Taking dexamathasone prophlyactically may improve exercise capacity in some mountaineers, according to Swiss researchers. Dexamathasone, known popularly to climbers as "dex," has been used for years to treat altitude-related symptoms in mountaineers, but has never been tested for its ability to improve exercise capacity at high altitude.
"We have known that both tadalafil and dexamethasone are good for preventing high altitude pulmonary edema (HAPE) and dex for treating symptoms of acute mountain sickness (AMS). But we did not know whether they could also improve exercise capacity at altitude by reducing pulmonary hypertension, one of the important factors in altitude- related exercise limitations," said lead authors Manuel Fischler, MD, of the University Hospital in Zurich, Switzerland, and Hans-Peter Brunner-La Rocca, of the University Hospital in Basel, Switzerland.
The results were published in the August 15th issue of the American Journal of Respiratory and Critical Care Medicine, the journal of the American Thoracic Society.
The researchers recruited 23 mountaineers with a history of HAPE and administered baseline cardiopulmonary exercise tests a low elevation (490 meters, or 1607 feet). Subjects were tested for oxygen uptake kinetics by pedaling a stationary bike at a constant rate for six minutes, and then for exercise capacity by pedaling at 50 percent of their predicted maximum workload for one minute, then increasing output by 25 percent each additional minute until exhaustion, usually after 8 to 12 minutes.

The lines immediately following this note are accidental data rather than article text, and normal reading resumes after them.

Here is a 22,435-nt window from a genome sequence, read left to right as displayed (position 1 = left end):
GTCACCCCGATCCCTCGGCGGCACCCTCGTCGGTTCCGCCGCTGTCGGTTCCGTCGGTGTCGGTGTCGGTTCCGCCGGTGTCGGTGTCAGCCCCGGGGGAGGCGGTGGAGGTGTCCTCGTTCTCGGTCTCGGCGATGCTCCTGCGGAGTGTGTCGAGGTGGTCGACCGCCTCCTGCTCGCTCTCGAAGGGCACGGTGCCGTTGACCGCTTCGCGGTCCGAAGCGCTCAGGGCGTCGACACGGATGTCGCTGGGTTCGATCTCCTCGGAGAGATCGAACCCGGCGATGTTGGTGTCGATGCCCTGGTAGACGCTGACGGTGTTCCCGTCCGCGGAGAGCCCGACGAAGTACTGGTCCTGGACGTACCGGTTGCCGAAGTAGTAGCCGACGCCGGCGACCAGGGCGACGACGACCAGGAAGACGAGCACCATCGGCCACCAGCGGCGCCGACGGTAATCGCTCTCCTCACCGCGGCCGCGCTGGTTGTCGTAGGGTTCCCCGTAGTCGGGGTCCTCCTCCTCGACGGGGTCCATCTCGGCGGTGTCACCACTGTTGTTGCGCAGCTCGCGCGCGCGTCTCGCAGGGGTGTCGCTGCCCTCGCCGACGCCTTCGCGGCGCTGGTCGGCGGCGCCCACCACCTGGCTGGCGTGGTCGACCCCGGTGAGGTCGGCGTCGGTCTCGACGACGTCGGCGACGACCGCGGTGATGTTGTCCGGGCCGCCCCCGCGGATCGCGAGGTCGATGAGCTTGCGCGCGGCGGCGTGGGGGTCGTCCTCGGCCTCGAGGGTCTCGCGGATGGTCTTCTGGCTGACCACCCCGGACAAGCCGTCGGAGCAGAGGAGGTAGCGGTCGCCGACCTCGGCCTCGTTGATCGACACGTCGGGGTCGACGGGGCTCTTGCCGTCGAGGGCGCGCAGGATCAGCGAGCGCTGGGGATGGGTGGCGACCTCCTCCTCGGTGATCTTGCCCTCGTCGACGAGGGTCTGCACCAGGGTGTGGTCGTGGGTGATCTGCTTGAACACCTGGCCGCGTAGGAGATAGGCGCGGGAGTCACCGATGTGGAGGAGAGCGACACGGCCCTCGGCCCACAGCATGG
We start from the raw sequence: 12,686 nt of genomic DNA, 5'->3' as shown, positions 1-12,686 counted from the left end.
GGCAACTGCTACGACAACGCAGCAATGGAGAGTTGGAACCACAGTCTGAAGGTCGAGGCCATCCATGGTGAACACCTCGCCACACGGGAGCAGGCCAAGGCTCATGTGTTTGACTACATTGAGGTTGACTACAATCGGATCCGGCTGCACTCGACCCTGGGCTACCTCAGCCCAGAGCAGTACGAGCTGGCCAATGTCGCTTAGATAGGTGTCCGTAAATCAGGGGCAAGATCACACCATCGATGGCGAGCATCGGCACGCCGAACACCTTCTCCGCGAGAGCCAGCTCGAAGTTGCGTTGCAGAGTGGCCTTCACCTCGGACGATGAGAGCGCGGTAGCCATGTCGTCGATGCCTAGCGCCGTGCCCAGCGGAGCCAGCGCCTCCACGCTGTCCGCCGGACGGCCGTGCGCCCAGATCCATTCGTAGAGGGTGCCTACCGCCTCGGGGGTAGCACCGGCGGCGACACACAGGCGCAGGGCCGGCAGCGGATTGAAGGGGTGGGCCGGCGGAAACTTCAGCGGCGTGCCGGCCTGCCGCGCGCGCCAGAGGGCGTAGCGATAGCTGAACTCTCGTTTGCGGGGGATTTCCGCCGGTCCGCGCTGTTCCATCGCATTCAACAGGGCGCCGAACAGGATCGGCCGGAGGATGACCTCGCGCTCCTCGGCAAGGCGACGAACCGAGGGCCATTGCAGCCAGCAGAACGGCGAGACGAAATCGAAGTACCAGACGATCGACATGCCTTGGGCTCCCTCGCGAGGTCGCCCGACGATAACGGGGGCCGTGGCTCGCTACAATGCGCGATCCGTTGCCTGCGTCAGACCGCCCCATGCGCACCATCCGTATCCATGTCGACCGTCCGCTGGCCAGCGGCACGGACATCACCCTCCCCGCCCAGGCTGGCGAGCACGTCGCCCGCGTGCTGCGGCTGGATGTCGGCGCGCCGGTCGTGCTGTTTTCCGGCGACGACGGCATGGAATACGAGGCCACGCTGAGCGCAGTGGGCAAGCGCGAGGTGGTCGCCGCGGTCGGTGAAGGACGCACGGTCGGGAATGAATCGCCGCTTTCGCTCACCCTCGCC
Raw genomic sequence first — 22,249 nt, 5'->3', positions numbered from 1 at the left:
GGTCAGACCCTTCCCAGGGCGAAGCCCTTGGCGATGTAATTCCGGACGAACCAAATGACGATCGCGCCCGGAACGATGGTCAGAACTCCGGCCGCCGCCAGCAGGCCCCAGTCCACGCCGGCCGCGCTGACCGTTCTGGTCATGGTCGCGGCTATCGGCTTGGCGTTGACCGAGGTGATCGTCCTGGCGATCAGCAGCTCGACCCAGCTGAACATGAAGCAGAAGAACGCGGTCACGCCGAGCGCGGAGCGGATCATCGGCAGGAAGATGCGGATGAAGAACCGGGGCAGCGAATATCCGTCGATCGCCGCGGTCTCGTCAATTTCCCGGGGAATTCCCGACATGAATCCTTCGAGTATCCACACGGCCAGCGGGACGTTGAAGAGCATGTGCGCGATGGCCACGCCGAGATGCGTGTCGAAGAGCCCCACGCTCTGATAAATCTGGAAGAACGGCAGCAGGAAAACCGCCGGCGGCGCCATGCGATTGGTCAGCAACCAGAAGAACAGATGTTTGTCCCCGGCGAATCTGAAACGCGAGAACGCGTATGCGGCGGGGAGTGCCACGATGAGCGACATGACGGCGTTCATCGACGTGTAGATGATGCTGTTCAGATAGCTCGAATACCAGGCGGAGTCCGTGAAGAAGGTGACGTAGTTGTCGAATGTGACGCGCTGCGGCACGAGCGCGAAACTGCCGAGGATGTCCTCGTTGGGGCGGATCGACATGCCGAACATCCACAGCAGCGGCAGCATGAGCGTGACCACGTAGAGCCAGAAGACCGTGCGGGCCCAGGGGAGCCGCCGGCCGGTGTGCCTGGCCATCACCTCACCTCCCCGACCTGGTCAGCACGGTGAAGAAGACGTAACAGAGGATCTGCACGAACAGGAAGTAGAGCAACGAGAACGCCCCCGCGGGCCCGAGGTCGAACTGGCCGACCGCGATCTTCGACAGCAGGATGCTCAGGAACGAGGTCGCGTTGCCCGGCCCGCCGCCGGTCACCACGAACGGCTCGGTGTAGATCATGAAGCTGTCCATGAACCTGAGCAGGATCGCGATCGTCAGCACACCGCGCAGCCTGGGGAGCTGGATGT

"At low altitude, peak exercise performance of subjects was significantly above age- and gender-adjusted normal values, indicating superior fitness in these subjects," noted Dr. Fischler.
All participants were randomized to take either tadalifil, dexamethasone or placebo, beginning the day before a cable-car ascent from Alagna, Italy, at 1,100 meters (3,609 feet), to 3,200 meters (10,499
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American Thoracic Society